New UN Secretary-General Discloses Personal Finances

11 May 2002


The new Secretary-General of the United Nations, Ban Ki-moon, has disclosed his personal financial statement, the first United Nations Secretary-General to do so.

Ban’s statement was made public Jan. 26, and indicates that his net wealth is between $1,210,000 and $2,500,000. The range results from the construction of the disclosure form. For example, his apartment is Seoul is valued at between $500,000 and $1,000,000, as is a residential lot he owns in Seoul. A non-residential lot in Kyonggi Province is valued at between $100,000 and $250,000. These properties are his three major assets. Ban also noted three checking and savings accounts, with a total value of between $110,000 and $250,000.

The form also indicates that a daughter and son-in-law are employed in the UNICEF office in Nairobi, Kenya.

The statement for 2006 was reviewed by PricewaterhouseCoopers, the firm hired by the UN as a consultant to review financial disclosure statements, which “determined that no action is required of him with respect to his compliance with the requirements of the financial disclosure programme,” according to a statement accompanying the release.

The full statement is available at: http://www.un.org/sg/SG_fd_form.pdf


22 JANUARY 2007
New UN Secretary-General Ban to Disclose Personal Finances — Few Other International Leaders Do So

The new Secretary-General of the United Nations, Ban Ki-moon, has decided to disclose his personal financial statement, a first for a United Nations Secretary-General and a rare occurrence among leaders of other multinational organizations.

Ban’s financial disclosure form is currently under review by the UN Ethics Office and PricewaterhouseCoopers, the UN’s new contractor charged with administering the UN Financial Disclosure Programme.

“Upon completion of the review, the Secretary-General has also decided to publicly disclose the statement,” according to a Jan. 3 statement by Michele Montas, Ban’s spokesperson, who said Ban intends to declare everything.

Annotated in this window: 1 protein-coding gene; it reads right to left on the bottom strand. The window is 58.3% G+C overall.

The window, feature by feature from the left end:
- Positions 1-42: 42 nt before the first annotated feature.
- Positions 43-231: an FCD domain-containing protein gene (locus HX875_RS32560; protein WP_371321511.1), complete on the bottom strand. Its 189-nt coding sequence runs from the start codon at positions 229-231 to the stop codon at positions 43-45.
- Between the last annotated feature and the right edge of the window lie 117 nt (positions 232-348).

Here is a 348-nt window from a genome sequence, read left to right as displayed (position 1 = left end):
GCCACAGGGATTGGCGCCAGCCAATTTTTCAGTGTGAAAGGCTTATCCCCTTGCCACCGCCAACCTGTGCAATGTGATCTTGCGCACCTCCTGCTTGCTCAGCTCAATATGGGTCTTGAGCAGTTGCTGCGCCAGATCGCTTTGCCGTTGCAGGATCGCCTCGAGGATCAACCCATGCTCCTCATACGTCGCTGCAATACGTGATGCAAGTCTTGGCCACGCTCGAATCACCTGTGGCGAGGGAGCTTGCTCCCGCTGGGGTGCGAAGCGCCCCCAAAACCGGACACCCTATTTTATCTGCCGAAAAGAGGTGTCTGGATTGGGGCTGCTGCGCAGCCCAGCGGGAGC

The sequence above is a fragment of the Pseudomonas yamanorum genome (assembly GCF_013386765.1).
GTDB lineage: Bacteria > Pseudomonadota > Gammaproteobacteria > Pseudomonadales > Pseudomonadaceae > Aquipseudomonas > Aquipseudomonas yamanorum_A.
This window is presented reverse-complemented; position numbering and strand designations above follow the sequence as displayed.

Other UN officials will not be compelled to release their disclosure statements, Montas said. The release states that “he encouraged them to be as transparent as possible and volunteer information although they would not be compelled to do so.” Some 2,000 UN officials are covered by the 1999 financial disclosure policy that was revised in May 2006. Ban’s predecessor, Kofi Annan, submitted a disclosure statement, but declined to make it public. Under the policy, the disclosure forms, which the UN noted are more comprehensive than those of the United States Congress, are treated as confidential.

The announcement of Ban’s intentions came on the same day that the UN revealed that PricewaterhouseCoopers won a competitive bidding process to assist in the administration of the disclosure program. In addition to reviewing the forms submitted, the accounting firm will identify any actual or potential conflicts of interest and work with UN staff to resolve them.

John Bolton, the former U.S. ambassador to the UN, praised Ban’s move in an article in The Washington Post Jan. 14 as a “good first step” toward restoring trust and confidence in the institution. Bolton observed that as a long-time civil servant in Korea, Ban “is likely to offer a short and boring financial report.” Bolton also urged Annan to release his “UN-era finances.”

Few Leaders of Other International Bodies Disclose Finances

Although most other international organizations have policies to protect against conflict of interest, very few require disclosure of personal financial information.

One that does is the European Investment Bank, where the Web site contains some basic information on the financial holdings of a few members of the board of directors. EIB Chairman Philippe Maystadt, for example, has 225 shares in BEFIMMO worth 16,402 euros, and a home in Vieusrat, Belgium. Five of the eight vice chairs of the board of directors have made public similar information. None of the other members of the board of directors appear to have followed suit.

However, such disclosures are unusual, according to a check by freedominfo.org. No public financial disclosures are required of, or made, by the top officials at the World Bank, the International Monetary Fund, or the European Bank for Reconstruction and Development. Officials at these places, and other knowledgeable sources, were unable to point to public disclosures being made at any other international bodies.

Most international financial institutions do now require some form of internal financial disclosure, as does the UN.

At the EBRD, for example, a new system was adopted in May 2006, and for the first time there are two policies, one for professional staff, and another for directors. In revising a policy set in 1991, the EBRD moved from covering about a dozen top staffers to requiring disclosures from 196 persons. Members of the board of directors, who previously had to affirm they were in compliance with conflict of interest standards, now must file a disclosure form that covers themselves, their spouses, and their children. These forms, however, will remain confidential.

By Toby McIntosh

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ABOUT IFTI WATCH

In this column, Washington, D.C.-based journalist Toby J. McIntosh reports on the latest developments in information disclosure in International Financial and Trade Institutions (IFTI).
Contact: freeinfo@gwu.edu or
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